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More Pinoy youth engage in risky sexual activities, survey confirms

Today, 32% of young Filipinos aged 15-24 has engaged in pre-marital sex (PMS), 9% higher than 2002 survey, according to the results of 2013 Young Adult Fertility and Sexuality (YAFS 4) study.

YAFS 4 is the latest national survey on the Filipino youth aged 15 to 24 years old, tackling information on sexual and non-sexual risk behaviors, and its determinants at the national and regional levels.

In 2002 survey, the percentage of young women engaged in PMS was only 16% while young men showed 31.2%. Ten years later, 28.7% of young women now have PMS experience compared to 35.5% among young men.  

Researchers reported that 78% of the youth’s first PMS was done without any form of protective contraception, which indicated their higher risks of pregnancy and/or sexually-transmitted infections. In fact, the percentage of pregnancy among young women aged 15-19 also doubled from 6.3% to 13.6%.

Youth also revealed that 7.3% of them already engaged in casual sex and 3.5% had FUBU experience (regular sex without emotional attachment).

“Clearly, what we see here is not only the increasing level of premarital sexual engagement of young people, but that it has also evolved into other forms of sexual activities. The more worrisome though is the fact that most of these activities go unprotected,” said Prof. Maria Paz Marquez, one of the authors of the study.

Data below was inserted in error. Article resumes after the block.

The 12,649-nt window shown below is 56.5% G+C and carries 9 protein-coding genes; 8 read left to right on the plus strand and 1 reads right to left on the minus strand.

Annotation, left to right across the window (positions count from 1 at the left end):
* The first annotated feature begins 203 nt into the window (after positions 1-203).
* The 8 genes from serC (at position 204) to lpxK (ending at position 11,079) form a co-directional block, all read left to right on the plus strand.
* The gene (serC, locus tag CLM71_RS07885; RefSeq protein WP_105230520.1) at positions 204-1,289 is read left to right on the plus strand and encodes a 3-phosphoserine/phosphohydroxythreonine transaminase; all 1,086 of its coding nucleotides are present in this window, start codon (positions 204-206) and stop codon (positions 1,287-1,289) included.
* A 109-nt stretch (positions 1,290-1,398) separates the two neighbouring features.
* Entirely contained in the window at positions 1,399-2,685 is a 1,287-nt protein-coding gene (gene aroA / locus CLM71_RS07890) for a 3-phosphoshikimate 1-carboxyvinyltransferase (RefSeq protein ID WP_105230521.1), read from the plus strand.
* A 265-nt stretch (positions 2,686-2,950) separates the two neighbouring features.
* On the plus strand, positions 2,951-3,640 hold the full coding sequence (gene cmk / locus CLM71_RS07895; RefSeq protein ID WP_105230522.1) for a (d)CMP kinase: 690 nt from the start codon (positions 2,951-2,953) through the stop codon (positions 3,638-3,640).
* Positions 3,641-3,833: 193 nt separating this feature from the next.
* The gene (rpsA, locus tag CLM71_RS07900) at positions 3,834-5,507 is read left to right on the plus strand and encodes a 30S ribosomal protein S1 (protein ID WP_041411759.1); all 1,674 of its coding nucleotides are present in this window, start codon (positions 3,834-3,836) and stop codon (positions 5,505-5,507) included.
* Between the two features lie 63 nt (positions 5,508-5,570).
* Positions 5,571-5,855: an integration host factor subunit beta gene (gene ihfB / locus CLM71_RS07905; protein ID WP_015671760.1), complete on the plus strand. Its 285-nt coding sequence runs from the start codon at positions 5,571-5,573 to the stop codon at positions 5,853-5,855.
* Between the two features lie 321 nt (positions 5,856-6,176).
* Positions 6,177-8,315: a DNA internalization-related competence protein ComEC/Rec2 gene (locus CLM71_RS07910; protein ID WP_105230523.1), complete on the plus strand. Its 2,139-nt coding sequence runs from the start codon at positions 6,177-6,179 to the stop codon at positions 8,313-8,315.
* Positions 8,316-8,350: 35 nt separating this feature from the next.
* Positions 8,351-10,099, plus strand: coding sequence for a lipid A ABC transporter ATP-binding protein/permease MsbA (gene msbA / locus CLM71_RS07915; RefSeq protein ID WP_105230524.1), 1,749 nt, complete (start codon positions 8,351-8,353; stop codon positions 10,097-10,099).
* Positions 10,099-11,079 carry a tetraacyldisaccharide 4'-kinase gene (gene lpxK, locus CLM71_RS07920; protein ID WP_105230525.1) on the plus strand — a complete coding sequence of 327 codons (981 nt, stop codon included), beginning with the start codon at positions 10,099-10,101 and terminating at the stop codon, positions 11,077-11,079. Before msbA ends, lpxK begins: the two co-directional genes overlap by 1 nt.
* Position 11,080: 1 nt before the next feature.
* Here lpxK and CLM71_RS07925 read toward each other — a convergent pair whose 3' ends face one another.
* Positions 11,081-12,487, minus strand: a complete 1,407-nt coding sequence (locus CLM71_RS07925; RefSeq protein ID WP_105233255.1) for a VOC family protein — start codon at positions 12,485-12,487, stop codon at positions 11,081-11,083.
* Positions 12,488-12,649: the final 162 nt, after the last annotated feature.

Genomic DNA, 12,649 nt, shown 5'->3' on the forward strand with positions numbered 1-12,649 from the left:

While more youth need protection on risky sexual activities and new young mothers urgently call for better reproductive health services, the Supreme Court is yet to issue a final decision on the pending implementation of Reproductive Health (RH) act. The law hopes to improve access on reproductive health services and education, particularly among youth.

This study is conducted by the University of the Philippines Population Institute (UPPI) and the Demographic Research and Development Foundation, and co-funded by the Philippine Council for Health Research and Development of the Department of Science and Technology (PCHRD-DOST), Australian Government, United Nations Population Fund (UNFPA), and the Department of Health (DOH).